Nursing graduate Celeste Haefner starting position in hemoncology at Barnes-Jewish Hospital

by | May 13, 2024

She'll be working with leukemia and lymphoma patients receiving bone marrow transplants and chemotherapy.
Celeste Haefner

Celeste Haefner, who recently graduated from the College of Nursing, Haefner will soon start a nursing position on the hemoncology floor at Barnes-Jewish Hospital, working with leukemia and lymphoma patients receiving bone marrow transplants and chemotherapy. (Photo by Derik Holtmann)

Celeste Haefner appreciates the versatility of nursing. In high school, she found herself drawn to health sciences courses, but couldn’t picture herself working in forensics to investigate murders or running DNA as a technician in a lab. Instead, she started to develop an interest in health care, and by the time she began applying to colleges in her junior year, she knew she wanted to be a nurse.

“Those are very specific jobs – you really have to want to go for that,” she said. “A nurse is so versatile – you can do so much with a nursing degree. I figured I could just start somewhere and see where it goes.”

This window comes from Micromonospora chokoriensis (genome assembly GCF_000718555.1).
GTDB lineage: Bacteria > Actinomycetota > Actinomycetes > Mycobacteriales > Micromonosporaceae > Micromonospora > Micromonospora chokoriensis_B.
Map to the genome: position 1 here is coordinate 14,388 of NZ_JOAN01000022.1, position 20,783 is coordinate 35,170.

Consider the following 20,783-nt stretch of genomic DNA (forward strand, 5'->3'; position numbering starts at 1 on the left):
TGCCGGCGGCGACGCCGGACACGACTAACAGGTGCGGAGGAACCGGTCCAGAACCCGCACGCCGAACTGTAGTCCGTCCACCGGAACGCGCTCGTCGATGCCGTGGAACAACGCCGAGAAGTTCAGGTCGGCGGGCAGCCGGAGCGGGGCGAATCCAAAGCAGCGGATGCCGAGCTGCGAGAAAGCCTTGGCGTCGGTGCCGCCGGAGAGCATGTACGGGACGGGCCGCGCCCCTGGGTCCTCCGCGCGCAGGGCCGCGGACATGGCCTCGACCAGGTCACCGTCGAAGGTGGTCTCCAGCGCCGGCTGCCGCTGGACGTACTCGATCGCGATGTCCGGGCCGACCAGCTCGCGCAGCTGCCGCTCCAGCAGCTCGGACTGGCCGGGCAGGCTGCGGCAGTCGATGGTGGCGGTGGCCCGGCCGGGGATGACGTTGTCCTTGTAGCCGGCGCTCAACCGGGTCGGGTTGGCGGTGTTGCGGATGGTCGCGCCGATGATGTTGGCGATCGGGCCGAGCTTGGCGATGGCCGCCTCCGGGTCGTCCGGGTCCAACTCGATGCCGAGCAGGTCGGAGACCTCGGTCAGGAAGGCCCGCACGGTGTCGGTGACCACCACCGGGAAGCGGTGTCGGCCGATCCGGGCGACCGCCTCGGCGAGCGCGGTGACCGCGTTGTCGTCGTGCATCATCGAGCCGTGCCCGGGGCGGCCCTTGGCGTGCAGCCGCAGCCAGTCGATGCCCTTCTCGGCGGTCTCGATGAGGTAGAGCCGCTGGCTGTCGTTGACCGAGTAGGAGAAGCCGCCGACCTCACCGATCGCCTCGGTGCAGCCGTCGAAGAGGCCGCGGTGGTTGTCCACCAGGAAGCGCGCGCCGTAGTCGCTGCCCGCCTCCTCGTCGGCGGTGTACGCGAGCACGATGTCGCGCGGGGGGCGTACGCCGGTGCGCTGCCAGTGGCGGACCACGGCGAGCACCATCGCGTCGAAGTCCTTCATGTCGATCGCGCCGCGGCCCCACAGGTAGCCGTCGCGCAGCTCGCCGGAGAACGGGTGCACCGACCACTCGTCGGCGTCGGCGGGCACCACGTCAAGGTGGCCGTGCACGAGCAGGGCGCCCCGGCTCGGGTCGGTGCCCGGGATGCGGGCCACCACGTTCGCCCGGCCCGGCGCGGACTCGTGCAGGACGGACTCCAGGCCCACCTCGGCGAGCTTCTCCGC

That path ultimately took Haefner to the College of Nursing at the University of Missouri–St. Louis. Last week, she graduated with her BSN, along with a certificate from the Pierre Laclede Honors College.

Haefner, who lives in O’Fallon, Missouri, was initially worried about not being able to get involved on campus as a commuter, but was pleasantly surprised to find lots of student organizations and clubs, a welcoming and inviting student center and a best-in-class recreation and wellness center. She was also involved in the Student Nurses Association and Voices of Jubilation, a new student, faculty and community gospel choir led by Maria Ellis.

Haefner also found a support system in both the College of Nursing and Honors College, the latter of which was a major draw in choosing UMSL. She appreciated the college’s smaller, seminar-style discussion-based courses and focus on writing and critical thinking skills.